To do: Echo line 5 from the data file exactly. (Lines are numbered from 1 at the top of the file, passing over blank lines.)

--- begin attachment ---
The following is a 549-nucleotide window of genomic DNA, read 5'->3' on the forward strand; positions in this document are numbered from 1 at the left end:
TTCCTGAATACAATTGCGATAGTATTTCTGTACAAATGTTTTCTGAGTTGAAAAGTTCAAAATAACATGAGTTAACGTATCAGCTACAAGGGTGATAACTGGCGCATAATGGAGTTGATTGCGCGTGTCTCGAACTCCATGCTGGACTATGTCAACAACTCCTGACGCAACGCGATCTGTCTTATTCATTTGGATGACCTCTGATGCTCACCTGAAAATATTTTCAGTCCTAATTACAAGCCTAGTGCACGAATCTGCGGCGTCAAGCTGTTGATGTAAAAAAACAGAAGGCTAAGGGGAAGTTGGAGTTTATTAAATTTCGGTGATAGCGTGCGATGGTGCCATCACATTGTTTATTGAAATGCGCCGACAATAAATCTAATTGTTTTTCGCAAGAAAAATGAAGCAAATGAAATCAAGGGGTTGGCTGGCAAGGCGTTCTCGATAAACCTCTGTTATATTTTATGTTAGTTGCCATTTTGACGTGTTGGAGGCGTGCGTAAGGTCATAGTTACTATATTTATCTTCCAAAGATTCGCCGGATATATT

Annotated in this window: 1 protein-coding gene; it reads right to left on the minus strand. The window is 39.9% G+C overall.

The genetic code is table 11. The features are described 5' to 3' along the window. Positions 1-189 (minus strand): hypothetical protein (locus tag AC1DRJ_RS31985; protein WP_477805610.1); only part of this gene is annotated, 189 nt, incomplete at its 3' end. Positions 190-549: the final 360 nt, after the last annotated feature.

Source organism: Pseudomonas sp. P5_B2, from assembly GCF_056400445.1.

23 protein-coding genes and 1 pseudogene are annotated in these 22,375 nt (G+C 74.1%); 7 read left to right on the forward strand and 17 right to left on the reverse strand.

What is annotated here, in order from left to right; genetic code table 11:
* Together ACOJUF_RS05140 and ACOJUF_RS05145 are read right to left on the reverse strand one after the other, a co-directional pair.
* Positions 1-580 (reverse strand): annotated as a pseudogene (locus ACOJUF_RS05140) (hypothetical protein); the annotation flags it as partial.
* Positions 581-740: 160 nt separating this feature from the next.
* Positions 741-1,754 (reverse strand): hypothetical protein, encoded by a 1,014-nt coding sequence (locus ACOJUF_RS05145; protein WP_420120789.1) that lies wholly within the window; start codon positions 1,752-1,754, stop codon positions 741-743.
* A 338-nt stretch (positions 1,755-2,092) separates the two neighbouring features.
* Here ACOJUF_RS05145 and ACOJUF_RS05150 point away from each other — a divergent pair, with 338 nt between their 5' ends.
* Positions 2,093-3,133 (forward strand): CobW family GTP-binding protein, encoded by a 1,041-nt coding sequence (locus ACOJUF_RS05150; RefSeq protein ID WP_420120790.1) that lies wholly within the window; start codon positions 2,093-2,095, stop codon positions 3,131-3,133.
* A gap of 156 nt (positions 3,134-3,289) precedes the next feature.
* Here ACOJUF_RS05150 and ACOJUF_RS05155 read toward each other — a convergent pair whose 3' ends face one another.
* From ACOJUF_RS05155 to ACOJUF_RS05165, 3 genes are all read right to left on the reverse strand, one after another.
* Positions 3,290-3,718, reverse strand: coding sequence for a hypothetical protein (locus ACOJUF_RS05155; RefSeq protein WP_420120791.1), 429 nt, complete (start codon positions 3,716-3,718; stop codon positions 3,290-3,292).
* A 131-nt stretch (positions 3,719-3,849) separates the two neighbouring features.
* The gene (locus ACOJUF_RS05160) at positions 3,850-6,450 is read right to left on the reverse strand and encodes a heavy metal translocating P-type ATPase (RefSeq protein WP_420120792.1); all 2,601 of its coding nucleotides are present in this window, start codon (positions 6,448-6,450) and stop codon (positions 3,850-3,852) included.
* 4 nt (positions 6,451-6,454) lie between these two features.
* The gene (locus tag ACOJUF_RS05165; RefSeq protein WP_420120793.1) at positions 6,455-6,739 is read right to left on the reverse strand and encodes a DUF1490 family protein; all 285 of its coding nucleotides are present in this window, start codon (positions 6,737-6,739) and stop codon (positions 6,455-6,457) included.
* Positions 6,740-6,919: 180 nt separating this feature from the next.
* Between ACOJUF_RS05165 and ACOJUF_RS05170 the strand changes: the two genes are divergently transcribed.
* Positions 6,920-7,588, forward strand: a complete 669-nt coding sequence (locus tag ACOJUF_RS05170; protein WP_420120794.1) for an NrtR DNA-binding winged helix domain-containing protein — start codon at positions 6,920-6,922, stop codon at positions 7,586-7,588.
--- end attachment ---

Source organism: Pseudomonas sp. P5_B2, from assembly GCF_056400445.1.